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We’re in phase three of our machine-learning project now—that is, we’ve gotten past denial and anger, and we’re now sliding into bargaining and depression. I’ve been tasked with using Ars Technica’s trove of data from five years of headline tests, which pair two ideas against each other in an “A/B” test to let readers determine which one to use for an article. The goal is to try to build a machine-learning algorithm that can predict the success of any given headline. And as of my last check-in, it was… not going according to plan.
I had also spent a few dollars on Amazon Web Services compute time to discover this. Experimentation can be a little pricey. (Hint: If you’re on a budget, don’t use the “AutoPilot” mode.)
We’d tried a few approaches to parsing our collection of 11,000 headlines from 5,500 headline tests—half winners, half losers. First, we had taken the whole corpus in comma-separated value form and tried a “Hail Mary” (or, as I see it in retrospect, a “Leeroy Jenkins”) with the Autopilot tool in AWS’ SageMaker Studio. This came back with an accuracy result in validation of 53 percent. This turns out to be not that bad, in retrospect, because when I used a model specifically built for natural-language processing—AWS’ BlazingText—the result was 49 percent accuracy, or even worse than a coin-toss. (If much of this sounds like nonsense, by the way, I recommend revisiting Part 2, where I go over these tools in much more detail.)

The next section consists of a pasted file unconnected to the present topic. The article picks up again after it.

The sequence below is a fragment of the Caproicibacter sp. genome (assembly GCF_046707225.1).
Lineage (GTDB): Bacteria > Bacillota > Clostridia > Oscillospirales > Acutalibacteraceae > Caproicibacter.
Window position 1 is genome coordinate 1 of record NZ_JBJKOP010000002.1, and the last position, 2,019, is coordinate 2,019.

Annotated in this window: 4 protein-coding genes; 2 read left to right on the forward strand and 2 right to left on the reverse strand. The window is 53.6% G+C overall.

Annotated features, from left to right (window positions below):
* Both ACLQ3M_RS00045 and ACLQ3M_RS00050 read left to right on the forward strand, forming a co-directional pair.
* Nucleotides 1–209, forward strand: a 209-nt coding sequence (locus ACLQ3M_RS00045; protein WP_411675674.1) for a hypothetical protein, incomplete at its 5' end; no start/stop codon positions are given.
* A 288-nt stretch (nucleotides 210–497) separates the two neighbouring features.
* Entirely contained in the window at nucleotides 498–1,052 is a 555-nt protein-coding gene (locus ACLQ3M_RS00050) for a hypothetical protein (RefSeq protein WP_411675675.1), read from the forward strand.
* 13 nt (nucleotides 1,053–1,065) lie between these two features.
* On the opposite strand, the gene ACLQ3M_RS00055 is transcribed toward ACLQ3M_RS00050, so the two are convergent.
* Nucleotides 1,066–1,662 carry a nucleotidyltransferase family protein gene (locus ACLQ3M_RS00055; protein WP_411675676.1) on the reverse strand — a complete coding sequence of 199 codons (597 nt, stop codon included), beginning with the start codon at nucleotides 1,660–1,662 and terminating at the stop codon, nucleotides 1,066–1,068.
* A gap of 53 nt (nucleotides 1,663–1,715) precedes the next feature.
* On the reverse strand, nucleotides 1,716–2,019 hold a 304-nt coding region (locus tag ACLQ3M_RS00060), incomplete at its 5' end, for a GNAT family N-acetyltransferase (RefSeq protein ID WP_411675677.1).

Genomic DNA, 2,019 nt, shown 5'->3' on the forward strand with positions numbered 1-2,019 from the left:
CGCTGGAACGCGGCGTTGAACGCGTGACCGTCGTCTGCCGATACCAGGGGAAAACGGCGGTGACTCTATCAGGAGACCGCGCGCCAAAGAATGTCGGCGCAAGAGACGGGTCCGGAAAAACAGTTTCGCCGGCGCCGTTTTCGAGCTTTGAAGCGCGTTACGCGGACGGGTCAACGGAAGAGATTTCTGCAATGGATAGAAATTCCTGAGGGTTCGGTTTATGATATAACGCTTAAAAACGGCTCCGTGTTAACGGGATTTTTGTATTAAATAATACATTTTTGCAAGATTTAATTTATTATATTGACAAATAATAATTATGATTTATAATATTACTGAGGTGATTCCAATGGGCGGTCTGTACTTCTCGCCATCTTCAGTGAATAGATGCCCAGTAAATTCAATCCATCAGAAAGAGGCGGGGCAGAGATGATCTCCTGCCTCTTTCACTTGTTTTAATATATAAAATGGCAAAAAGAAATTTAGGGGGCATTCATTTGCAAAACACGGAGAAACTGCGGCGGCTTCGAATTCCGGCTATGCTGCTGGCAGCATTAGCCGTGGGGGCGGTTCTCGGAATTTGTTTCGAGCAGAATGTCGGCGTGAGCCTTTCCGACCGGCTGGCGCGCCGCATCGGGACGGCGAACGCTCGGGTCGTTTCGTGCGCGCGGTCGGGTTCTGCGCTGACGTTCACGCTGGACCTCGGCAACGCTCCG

an alternate model with our data set in binary classification mode only eked out about a 53 to 54 percent accuracy rate. So now it was time to figure out what was going on and whether we could fix it with a few tweaks of the learning model. Otherwise, it might be time to take an entirely different approach.